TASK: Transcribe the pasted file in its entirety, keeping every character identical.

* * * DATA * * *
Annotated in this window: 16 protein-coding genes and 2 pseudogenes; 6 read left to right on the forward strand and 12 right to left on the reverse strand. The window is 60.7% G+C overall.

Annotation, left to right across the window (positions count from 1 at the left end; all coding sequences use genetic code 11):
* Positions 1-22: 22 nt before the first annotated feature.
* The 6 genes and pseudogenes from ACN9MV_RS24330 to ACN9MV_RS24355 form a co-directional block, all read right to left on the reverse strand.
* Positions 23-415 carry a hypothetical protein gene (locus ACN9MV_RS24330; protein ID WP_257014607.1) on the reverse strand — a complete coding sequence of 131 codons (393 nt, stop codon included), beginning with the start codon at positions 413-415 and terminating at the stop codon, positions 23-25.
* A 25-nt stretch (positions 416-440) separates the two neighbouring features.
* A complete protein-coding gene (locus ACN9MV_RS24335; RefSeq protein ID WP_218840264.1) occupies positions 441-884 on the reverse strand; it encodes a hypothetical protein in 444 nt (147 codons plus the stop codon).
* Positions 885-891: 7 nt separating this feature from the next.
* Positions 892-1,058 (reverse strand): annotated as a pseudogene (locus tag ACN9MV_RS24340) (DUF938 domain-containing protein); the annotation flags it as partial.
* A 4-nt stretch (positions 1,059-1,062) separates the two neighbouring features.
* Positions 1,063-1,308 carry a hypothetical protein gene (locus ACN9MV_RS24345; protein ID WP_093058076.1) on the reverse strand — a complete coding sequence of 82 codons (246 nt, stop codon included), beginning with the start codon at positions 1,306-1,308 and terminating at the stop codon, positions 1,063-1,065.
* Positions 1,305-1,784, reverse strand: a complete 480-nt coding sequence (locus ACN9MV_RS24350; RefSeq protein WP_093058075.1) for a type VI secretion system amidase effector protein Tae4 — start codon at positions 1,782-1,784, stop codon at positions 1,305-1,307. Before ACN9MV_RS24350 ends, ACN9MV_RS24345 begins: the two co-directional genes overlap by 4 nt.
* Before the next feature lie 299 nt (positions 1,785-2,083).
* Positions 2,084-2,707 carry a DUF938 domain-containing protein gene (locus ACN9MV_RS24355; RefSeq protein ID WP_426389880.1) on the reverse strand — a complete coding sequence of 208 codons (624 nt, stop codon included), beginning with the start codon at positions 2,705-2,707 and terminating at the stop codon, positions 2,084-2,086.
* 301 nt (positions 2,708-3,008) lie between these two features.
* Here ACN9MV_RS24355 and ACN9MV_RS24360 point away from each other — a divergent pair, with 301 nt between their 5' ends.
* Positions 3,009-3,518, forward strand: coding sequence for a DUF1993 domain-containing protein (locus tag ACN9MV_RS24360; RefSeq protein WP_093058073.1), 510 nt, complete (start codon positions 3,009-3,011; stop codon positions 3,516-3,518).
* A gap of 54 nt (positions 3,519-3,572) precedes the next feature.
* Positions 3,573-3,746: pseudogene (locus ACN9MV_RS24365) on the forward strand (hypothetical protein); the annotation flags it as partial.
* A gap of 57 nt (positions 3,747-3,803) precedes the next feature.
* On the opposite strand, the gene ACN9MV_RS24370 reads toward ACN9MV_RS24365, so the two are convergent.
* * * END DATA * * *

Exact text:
Annotated in this window: 16 protein-coding genes and 2 pseudogenes; 6 read left to right on the forward strand and 12 right to left on the reverse strand. The window is 60.7% G+C overall.

Annotation, left to right across the window (positions count from 1 at the left end; all coding sequences use genetic code 11):
* Positions 1-22: 22 nt before the first annotated feature.
* The 6 genes and pseudogenes from ACN9MV_RS24330 to ACN9MV_RS24355 form a co-directional block, all read right to left on the reverse strand.
* Positions 23-415 carry a hypothetical protein gene (locus ACN9MV_RS24330; protein ID WP_257014607.1) on the reverse strand — a complete coding sequence of 131 codons (393 nt, stop codon included), beginning with the start codon at positions 413-415 and terminating at the stop codon, positions 23-25.
* A 25-nt stretch (positions 416-440) separates the two neighbouring features.
* A complete protein-coding gene (locus ACN9MV_RS24335; RefSeq protein ID WP_218840264.1) occupies positions 441-884 on the reverse strand; it encodes a hypothetical protein in 444 nt (147 codons plus the stop codon).
* Positions 885-891: 7 nt separating this feature from the next.
* Positions 892-1,058 (reverse strand): annotated as a pseudogene (locus tag ACN9MV_RS24340) (DUF938 domain-containing protein); the annotation flags it as partial.
* A 4-nt stretch (positions 1,059-1,062) separates the two neighbouring features.
* Positions 1,063-1,308 carry a hypothetical protein gene (locus ACN9MV_RS24345; protein ID WP_093058076.1) on the reverse strand — a complete coding sequence of 82 codons (246 nt, stop codon included), beginning with the start codon at positions 1,306-1,308 and terminating at the stop codon, positions 1,063-1,065.
* Positions 1,305-1,784, reverse strand: a complete 480-nt coding sequence (locus ACN9MV_RS24350; RefSeq protein WP_093058075.1) for a type VI secretion system amidase effector protein Tae4 — start codon at positions 1,782-1,784, stop codon at positions 1,305-1,307. Before ACN9MV_RS24350 ends, ACN9MV_RS24345 begins: the two co-directional genes overlap by 4 nt.
* Before the next feature lie 299 nt (positions 1,785-2,083).
* Positions 2,084-2,707 carry a DUF938 domain-containing protein gene (locus ACN9MV_RS24355; RefSeq protein ID WP_426389880.1) on the reverse strand — a complete coding sequence of 208 codons (624 nt, stop codon included), beginning with the start codon at positions 2,705-2,707 and terminating at the stop codon, positions 2,084-2,086.
* 301 nt (positions 2,708-3,008) lie between these two features.
* Here ACN9MV_RS24355 and ACN9MV_RS24360 point away from each other — a divergent pair, with 301 nt between their 5' ends.
* Positions 3,009-3,518, forward strand: coding sequence for a DUF1993 domain-containing protein (locus tag ACN9MV_RS24360; RefSeq protein WP_093058073.1), 510 nt, complete (start codon positions 3,009-3,011; stop codon positions 3,516-3,518).
* A gap of 54 nt (positions 3,519-3,572) precedes the next feature.
* Positions 3,573-3,746: pseudogene (locus ACN9MV_RS24365) on the forward strand (hypothetical protein); the annotation flags it as partial.
* A gap of 57 nt (positions 3,747-3,803) precedes the next feature.
* On the opposite strand, the gene ACN9MV_RS24370 reads toward ACN9MV_RS24365, so the two are convergent.